A lot of Montreal Canadiens fans have a bit of a love-hate type relationship with Jose Theodore. The Laval native was drafted 44th overall in the 1994 draft and played eight full seasons with the Canadiens before being traded to the Colorado Avalanche. His best year was by far in 2001-02, where he took home the Vezina and Hart Trophy, finishing the year with a .931 save percentage. That was by far his best season, with his numbers falling drastically next year.
After the 2002 season, the hype in the city reminded everyone of 1986, when Roy captured the hearts of the fans. For Theodore, after a dismal 2006 season, the organization knew that perhaps they would never see the 2002 Jose Theodore, and shipped him off to Colorado. Perhaps it was the hometown pressure, but he was never really well-liked after leaving Montreal.
2 Peter Budaj
Peter Budaj was definitely a goalie to simply forget for the Montreal Canadiens. Although he was never a starter here, always backing up the great Carey Price. He had his moments, but he often when he was bad, he was baaaadd. Don’t get me started on the playoffs. Where Tokarski made his entrance with the Habs is where Budaj made his exit. When Price went down in Game 1 of the Conference Finals, Budaj was the official back up at the time, and Habs fans grudgingly watched as they figured Budaj would get the remainder of the starts. However, poor previous performances prompted coach Michel Therrien to risk it all and go with Tokarski, and that’s the day Budaj was done with the Canadiens, playing the next season with the Saint John’s Icecaps in the AHL.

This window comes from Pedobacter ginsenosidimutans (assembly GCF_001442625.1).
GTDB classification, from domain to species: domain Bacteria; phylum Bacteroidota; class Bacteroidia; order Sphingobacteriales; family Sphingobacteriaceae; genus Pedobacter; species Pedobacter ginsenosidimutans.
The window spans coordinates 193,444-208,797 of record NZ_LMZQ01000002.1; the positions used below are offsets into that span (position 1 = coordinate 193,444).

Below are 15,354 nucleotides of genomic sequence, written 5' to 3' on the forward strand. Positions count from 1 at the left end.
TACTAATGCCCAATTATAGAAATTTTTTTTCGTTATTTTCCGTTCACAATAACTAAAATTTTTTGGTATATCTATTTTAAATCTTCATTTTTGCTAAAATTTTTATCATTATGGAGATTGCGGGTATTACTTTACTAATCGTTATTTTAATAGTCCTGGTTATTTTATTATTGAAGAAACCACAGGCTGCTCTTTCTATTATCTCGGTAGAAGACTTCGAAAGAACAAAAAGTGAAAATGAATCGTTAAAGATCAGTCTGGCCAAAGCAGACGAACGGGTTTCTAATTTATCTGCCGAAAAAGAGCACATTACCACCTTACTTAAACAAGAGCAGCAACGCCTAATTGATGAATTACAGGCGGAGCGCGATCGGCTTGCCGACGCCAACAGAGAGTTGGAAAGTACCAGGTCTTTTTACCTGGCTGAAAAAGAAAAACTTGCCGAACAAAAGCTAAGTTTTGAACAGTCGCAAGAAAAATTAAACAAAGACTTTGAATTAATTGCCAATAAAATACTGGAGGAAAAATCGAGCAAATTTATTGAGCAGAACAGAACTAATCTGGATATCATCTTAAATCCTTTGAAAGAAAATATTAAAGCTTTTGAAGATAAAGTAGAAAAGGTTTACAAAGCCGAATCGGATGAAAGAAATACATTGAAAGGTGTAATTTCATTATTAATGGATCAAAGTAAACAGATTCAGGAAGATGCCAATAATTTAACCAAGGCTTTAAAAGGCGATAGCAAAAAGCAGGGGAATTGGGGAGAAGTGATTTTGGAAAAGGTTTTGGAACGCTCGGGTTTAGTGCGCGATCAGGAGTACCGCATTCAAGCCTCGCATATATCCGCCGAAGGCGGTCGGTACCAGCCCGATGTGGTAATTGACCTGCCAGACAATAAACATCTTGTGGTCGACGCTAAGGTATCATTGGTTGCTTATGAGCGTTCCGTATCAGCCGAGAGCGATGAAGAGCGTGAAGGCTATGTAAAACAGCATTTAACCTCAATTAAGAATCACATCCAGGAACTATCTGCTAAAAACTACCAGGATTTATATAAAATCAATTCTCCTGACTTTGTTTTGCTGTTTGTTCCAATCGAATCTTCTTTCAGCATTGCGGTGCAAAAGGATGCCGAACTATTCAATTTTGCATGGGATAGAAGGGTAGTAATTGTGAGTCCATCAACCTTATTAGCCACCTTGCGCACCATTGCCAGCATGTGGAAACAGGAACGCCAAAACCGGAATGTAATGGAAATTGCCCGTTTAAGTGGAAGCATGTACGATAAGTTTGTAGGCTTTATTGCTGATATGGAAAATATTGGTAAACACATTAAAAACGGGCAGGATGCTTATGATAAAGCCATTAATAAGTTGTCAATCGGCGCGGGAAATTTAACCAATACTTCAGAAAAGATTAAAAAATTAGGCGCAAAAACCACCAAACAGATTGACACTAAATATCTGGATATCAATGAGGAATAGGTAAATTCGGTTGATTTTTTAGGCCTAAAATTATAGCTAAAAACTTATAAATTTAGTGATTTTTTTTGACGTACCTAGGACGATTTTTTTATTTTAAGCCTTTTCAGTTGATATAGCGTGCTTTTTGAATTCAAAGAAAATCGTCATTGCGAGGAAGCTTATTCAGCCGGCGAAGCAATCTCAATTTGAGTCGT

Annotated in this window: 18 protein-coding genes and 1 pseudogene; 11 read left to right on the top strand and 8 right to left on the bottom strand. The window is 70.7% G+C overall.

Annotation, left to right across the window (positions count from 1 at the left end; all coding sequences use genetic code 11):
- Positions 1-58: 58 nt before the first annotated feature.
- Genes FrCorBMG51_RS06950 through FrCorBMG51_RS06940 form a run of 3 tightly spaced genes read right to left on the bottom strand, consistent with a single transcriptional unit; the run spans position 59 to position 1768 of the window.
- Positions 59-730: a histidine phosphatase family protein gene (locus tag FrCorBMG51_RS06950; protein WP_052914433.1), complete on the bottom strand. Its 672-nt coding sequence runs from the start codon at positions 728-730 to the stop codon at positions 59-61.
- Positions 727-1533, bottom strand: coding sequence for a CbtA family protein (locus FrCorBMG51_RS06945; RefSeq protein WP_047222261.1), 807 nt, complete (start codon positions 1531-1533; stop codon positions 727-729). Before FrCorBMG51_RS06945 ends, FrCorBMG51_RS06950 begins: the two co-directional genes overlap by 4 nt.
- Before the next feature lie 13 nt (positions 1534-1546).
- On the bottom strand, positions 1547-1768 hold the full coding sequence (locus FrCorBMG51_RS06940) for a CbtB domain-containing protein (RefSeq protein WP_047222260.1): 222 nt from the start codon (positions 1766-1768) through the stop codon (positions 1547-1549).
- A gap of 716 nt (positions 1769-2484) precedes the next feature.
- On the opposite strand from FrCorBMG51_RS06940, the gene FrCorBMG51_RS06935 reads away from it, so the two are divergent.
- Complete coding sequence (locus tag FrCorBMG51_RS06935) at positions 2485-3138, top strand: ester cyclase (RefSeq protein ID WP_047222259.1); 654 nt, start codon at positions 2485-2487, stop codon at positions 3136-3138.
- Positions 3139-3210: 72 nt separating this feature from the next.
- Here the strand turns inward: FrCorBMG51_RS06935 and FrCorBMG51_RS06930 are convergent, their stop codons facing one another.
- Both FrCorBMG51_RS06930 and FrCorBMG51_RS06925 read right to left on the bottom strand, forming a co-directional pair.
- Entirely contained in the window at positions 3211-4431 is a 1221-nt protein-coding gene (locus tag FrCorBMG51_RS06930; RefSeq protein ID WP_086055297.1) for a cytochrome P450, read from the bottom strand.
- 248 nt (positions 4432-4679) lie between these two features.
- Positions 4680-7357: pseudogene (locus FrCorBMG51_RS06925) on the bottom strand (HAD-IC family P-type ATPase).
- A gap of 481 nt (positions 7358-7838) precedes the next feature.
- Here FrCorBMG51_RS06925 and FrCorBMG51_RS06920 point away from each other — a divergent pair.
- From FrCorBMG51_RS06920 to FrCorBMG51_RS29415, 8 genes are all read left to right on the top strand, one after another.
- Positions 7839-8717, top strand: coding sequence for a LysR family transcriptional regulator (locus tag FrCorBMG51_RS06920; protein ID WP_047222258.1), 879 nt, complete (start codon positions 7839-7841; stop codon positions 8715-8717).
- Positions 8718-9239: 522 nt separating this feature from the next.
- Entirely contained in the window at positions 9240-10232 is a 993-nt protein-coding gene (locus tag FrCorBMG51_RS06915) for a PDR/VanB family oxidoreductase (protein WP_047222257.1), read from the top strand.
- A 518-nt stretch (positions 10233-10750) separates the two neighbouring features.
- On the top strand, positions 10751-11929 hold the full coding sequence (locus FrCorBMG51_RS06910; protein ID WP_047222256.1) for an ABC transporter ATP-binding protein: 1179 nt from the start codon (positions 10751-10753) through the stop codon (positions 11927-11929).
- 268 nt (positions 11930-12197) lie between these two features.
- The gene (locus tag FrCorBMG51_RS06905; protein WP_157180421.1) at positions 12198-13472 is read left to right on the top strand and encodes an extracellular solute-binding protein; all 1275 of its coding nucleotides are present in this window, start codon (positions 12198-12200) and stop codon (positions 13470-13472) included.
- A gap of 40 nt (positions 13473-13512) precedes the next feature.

1 Charlie Sands
You’ll probably remember me mentioning Charlie Sands in the introduction. Here’s his story. Charlie Sands played 12 seasons in the NHL between the Leafs, Bruins, Rangers and Habs, and even won a Stanley Cup with Boston in 1939. The thing is, Sands was a right winger, and he played every singe game of his career as a forward. All except one. In a time in the NHL when a player was assigned to replace an injured goalie, Sands replaced injured Wilf Crude (also on the list) with 25 minutes left in the game, allowing five goals in a 10-1 loss, and going down in history with 12.00 GAA. Technically he shouldn’t be included on this list, but that 12.00 GAA is official so I had no choice.